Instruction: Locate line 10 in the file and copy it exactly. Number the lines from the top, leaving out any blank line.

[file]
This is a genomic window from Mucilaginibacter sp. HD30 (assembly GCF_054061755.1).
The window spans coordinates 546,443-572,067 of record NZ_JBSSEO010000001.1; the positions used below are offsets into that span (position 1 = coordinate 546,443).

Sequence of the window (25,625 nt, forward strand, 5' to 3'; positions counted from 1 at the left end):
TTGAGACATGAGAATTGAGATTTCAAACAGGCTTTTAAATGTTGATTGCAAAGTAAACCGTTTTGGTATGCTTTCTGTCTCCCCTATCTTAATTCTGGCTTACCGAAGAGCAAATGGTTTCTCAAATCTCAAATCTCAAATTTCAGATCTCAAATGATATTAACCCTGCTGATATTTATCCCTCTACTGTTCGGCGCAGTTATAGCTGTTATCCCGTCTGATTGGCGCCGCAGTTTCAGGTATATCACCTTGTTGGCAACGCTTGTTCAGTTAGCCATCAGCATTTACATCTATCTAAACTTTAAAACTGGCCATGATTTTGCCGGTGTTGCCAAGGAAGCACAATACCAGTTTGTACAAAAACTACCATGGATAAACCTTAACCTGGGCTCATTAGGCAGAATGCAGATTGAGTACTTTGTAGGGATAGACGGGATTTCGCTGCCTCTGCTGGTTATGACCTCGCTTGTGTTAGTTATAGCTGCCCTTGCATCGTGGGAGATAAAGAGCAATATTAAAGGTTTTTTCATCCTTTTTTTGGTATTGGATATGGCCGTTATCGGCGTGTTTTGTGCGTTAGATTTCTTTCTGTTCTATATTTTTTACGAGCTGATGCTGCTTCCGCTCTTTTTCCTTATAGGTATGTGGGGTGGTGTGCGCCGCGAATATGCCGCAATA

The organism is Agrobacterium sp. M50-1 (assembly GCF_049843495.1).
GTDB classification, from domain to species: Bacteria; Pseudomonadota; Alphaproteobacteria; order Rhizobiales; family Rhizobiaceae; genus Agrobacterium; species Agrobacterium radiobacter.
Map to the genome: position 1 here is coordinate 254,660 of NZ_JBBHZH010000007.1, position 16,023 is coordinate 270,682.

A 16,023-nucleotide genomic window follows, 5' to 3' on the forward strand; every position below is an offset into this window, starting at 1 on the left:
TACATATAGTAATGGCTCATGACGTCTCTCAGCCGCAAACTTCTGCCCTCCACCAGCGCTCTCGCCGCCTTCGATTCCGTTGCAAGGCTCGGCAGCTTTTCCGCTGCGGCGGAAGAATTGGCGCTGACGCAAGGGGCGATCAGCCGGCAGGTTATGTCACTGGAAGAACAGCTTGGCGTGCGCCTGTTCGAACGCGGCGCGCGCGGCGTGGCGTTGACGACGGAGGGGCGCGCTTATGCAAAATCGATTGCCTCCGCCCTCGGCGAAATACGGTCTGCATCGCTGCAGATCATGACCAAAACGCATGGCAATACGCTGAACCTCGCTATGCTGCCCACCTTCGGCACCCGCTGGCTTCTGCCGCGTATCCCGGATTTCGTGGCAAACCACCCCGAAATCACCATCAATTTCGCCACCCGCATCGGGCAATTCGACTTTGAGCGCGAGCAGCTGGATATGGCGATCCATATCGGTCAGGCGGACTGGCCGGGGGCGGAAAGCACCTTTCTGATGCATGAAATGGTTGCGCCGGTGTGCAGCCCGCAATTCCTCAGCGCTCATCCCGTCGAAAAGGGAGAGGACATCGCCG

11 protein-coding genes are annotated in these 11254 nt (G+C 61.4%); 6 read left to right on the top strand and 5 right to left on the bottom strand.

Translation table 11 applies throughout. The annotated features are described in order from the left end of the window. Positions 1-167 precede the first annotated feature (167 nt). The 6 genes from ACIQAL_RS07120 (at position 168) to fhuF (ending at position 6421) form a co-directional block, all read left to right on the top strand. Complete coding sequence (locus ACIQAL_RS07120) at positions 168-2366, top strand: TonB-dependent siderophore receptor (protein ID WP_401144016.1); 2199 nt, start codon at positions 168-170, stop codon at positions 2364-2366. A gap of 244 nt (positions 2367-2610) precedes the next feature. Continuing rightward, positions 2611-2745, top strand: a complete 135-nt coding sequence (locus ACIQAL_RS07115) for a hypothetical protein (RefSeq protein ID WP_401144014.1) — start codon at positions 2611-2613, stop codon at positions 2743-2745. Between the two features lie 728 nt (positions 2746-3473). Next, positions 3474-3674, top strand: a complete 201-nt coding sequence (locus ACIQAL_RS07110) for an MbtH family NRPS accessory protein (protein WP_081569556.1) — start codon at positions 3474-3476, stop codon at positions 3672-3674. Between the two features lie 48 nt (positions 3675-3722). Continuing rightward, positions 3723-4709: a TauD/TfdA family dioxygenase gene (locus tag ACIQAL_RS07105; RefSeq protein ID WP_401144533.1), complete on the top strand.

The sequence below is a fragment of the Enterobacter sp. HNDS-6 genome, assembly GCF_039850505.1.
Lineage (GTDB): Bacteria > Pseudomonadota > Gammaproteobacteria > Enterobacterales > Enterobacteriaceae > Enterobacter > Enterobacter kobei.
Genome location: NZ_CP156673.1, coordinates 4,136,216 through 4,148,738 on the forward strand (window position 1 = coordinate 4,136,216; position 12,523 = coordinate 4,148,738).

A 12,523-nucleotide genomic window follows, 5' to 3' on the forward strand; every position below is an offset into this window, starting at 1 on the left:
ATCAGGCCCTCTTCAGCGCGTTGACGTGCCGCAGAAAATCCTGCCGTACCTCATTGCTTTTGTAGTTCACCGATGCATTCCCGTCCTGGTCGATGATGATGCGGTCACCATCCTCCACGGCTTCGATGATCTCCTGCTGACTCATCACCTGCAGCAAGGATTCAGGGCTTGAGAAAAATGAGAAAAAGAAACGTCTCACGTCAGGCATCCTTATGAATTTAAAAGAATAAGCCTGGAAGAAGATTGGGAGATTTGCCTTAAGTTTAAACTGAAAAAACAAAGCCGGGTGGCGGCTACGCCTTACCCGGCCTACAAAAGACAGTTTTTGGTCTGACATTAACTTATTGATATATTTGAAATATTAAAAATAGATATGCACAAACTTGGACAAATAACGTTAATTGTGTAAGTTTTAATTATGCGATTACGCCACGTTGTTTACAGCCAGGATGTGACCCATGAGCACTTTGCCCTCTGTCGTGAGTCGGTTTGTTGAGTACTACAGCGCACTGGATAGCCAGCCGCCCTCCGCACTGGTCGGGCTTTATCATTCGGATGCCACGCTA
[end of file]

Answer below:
11 protein-coding genes are annotated in these 11254 nt (G+C 61.4%); 6 read left to right on the top strand and 5 right to left on the bottom strand.